The city has 238 licensed betting shops, 40 for every 100,000 citizens, sparking concern firms were targeting Scotland's poorest places.
Comparatively affluent Edinburgh has 99 such shops – or 20 for every 100,000 people.
The figures came in a survey prompted by a petition to the Scottish Parliament by Jonathan McColl, the leader of the SNP group on West Dunbartonshire Council.
Mr McColl, who admits to having an occasional flutter, says councils should be able to limit the number of such shops. He said: "If we can regulate the num-ber of alcohol licensed premises with an over provision policy why can't we regulate gamb-ling in the same way?"
Fellow SNP councillor Thomas Cochrane – from Shotts, North Lanarkshire – said: "We have three betting shops which are open past 9.30pm long after the last race of the day.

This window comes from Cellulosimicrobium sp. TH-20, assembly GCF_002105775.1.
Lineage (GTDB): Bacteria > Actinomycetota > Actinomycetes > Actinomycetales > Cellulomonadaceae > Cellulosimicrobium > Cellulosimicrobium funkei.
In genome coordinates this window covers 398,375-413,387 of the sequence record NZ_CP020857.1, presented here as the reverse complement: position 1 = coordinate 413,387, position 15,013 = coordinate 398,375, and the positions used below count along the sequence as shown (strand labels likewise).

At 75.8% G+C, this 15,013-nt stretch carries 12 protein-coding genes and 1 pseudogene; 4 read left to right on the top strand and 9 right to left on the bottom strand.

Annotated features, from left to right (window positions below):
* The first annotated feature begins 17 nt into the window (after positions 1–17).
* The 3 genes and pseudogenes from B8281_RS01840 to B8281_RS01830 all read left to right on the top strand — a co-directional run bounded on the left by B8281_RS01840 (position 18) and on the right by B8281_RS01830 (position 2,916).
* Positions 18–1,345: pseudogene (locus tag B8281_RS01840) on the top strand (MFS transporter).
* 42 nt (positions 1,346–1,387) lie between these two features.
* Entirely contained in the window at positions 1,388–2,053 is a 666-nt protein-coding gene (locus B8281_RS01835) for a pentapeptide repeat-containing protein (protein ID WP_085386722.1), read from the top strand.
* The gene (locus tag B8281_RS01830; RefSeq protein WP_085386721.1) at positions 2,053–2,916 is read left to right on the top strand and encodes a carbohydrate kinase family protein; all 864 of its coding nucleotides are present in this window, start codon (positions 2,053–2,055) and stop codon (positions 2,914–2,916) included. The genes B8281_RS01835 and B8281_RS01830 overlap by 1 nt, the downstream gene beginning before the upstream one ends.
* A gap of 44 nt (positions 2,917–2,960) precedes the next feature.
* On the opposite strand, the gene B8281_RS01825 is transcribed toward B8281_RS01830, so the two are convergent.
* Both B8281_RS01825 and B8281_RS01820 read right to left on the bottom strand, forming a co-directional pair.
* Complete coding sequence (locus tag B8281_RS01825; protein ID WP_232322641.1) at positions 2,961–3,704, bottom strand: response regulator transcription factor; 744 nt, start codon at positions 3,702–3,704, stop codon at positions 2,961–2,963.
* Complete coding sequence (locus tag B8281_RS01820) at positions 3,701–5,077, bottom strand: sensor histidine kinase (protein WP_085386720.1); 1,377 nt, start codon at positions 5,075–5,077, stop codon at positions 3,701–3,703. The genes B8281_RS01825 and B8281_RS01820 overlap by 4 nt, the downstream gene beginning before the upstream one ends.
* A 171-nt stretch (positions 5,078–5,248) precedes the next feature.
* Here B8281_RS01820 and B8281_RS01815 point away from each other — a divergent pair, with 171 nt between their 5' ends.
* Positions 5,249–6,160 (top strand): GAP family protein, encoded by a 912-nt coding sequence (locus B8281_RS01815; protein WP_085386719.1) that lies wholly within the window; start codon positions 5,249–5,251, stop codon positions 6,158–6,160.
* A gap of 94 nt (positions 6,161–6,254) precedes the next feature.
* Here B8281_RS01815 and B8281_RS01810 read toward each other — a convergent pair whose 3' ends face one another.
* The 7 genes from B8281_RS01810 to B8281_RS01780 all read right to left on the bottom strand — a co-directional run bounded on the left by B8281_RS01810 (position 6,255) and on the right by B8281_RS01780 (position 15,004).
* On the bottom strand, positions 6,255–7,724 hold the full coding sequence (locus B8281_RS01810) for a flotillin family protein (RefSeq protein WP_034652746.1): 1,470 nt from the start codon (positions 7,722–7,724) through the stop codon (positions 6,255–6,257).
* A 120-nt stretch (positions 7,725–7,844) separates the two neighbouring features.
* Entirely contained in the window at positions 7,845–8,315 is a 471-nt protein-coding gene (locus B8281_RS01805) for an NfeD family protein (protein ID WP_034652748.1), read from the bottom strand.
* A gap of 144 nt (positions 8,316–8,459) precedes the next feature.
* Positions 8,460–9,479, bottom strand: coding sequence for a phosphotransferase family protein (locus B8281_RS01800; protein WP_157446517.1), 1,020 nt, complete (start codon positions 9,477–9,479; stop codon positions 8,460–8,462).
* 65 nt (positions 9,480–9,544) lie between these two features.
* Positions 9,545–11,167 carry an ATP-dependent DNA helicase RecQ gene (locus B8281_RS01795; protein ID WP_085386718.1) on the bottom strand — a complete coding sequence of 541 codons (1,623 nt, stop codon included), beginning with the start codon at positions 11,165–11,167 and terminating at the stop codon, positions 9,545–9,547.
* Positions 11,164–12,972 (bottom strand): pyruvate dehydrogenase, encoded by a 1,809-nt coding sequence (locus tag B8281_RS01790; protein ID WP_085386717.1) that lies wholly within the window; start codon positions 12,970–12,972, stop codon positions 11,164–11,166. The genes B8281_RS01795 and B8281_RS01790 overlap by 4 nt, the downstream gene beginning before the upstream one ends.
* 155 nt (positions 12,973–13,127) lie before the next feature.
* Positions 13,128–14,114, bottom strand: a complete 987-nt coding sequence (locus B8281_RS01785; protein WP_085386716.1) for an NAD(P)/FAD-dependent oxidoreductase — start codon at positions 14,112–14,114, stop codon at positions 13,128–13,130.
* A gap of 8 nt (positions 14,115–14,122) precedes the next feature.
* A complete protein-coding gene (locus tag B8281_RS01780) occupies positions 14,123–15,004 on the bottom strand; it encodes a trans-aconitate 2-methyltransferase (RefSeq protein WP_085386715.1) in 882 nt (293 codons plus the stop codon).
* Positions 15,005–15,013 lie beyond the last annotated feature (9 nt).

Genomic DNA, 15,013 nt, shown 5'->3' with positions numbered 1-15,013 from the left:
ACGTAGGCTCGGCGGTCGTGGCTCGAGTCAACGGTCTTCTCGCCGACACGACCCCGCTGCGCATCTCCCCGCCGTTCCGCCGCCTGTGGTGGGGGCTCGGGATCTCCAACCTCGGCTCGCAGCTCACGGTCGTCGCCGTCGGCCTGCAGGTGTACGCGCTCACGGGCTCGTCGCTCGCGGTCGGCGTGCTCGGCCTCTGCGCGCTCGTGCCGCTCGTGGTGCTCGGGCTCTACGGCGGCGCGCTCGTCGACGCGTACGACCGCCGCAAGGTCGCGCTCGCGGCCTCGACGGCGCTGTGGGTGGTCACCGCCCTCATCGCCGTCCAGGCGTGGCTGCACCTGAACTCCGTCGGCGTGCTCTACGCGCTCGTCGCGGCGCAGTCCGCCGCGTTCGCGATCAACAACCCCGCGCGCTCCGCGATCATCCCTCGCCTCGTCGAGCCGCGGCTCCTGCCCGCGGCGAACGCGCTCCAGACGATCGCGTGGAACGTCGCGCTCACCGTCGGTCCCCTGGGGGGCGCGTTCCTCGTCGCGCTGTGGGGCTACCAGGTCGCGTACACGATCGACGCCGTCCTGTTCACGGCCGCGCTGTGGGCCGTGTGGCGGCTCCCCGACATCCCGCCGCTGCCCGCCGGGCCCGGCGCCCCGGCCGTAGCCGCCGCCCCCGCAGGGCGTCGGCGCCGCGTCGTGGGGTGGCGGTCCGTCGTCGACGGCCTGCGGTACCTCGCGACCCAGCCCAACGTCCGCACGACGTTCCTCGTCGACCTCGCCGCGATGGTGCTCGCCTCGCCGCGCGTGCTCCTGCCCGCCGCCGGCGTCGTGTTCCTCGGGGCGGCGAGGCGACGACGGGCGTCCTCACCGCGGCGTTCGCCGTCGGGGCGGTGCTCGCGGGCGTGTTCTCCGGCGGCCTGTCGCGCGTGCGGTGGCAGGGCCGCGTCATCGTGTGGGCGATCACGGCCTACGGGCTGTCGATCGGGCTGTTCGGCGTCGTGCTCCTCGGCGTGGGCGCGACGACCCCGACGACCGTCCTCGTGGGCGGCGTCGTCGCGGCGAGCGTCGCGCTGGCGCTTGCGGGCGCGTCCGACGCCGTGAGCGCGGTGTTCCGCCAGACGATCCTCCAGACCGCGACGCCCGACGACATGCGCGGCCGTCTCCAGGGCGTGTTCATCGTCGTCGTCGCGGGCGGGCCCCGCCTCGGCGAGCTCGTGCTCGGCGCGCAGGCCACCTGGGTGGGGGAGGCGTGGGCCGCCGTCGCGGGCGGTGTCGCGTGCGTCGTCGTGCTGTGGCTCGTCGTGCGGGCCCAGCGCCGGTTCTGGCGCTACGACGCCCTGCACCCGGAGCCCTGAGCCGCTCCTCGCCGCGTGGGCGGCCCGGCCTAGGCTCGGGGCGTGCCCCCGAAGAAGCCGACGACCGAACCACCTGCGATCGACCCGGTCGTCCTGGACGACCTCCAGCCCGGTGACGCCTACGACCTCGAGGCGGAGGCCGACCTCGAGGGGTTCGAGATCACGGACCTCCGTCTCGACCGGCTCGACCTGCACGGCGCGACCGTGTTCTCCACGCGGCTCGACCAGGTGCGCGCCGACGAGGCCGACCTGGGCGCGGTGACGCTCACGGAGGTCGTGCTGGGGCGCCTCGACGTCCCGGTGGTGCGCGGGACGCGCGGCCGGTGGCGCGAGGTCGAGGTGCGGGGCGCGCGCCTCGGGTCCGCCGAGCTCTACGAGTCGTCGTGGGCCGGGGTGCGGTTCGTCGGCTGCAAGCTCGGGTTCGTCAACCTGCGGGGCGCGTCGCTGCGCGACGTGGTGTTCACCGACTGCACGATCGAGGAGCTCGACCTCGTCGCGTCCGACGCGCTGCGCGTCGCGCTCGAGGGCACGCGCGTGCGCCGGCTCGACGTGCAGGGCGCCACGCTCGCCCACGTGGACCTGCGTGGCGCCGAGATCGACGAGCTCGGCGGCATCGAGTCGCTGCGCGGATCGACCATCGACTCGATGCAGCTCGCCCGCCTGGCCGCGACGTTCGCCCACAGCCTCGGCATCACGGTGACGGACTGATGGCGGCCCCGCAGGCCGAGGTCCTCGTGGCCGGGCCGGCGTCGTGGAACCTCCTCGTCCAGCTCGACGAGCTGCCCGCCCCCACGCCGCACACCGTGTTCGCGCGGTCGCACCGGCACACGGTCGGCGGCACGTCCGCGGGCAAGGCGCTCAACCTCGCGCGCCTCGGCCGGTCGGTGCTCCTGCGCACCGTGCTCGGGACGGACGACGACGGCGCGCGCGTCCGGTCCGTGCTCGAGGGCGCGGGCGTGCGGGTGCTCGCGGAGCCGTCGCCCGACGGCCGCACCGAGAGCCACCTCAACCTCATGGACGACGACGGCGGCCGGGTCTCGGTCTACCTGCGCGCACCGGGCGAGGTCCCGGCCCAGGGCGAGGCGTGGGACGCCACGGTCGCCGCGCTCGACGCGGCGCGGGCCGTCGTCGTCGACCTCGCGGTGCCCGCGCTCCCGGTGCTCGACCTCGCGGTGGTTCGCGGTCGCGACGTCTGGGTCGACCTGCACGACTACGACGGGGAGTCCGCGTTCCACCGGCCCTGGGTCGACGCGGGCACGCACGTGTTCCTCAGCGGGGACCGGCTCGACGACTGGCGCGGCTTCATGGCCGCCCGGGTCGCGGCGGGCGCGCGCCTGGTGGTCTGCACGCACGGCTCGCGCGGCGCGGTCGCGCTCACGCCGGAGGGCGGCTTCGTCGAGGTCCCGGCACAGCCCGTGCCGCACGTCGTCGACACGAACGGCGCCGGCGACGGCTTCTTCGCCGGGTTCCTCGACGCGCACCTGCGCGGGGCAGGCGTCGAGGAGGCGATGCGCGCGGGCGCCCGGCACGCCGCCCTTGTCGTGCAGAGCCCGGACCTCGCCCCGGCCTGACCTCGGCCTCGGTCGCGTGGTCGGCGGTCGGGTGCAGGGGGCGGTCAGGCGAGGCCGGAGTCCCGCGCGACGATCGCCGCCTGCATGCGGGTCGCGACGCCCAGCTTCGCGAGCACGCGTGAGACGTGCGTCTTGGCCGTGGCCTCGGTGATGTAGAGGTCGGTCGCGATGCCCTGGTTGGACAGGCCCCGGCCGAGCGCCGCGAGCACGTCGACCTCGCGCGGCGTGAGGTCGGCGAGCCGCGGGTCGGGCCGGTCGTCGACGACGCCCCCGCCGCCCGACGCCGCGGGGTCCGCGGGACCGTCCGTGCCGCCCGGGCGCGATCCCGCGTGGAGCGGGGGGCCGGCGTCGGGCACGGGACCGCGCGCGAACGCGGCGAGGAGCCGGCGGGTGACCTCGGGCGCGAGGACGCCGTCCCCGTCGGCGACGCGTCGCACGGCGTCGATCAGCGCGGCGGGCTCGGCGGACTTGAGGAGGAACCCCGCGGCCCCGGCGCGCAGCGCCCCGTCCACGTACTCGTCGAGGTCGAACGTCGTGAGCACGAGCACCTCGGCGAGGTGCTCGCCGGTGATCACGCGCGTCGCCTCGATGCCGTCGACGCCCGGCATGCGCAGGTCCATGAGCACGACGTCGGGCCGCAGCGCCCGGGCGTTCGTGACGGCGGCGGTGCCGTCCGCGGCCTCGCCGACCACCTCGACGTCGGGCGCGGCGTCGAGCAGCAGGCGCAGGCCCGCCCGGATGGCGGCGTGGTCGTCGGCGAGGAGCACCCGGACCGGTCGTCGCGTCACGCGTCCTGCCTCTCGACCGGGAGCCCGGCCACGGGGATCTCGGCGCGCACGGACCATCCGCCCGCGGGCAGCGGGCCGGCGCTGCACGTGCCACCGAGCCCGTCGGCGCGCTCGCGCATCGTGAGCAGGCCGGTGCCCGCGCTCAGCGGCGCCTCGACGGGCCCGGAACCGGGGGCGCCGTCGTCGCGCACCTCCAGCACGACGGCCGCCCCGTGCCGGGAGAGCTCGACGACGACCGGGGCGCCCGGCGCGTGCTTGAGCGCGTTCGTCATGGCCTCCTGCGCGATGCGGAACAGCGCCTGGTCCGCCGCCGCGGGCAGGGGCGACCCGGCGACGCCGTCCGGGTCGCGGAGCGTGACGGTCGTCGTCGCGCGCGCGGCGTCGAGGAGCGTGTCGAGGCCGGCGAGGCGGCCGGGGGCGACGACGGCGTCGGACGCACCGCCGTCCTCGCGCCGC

"It is becoming a casino operation rather than a betting shop."
North Lanarkshire has 87 such premises, which represents 27 per 100,000, the second highest figure.
Aberdeen, Falkirk, South Ayrshire and South Lanarkshire, all have 26 per 100,000.
Dirk Vennex, chief executive of industry body the Association of British Bookmakers, denied his members targeted the poor.
He said: "Historically, and we are proud of this fact, our customers tend to be working-class. They like a flutter."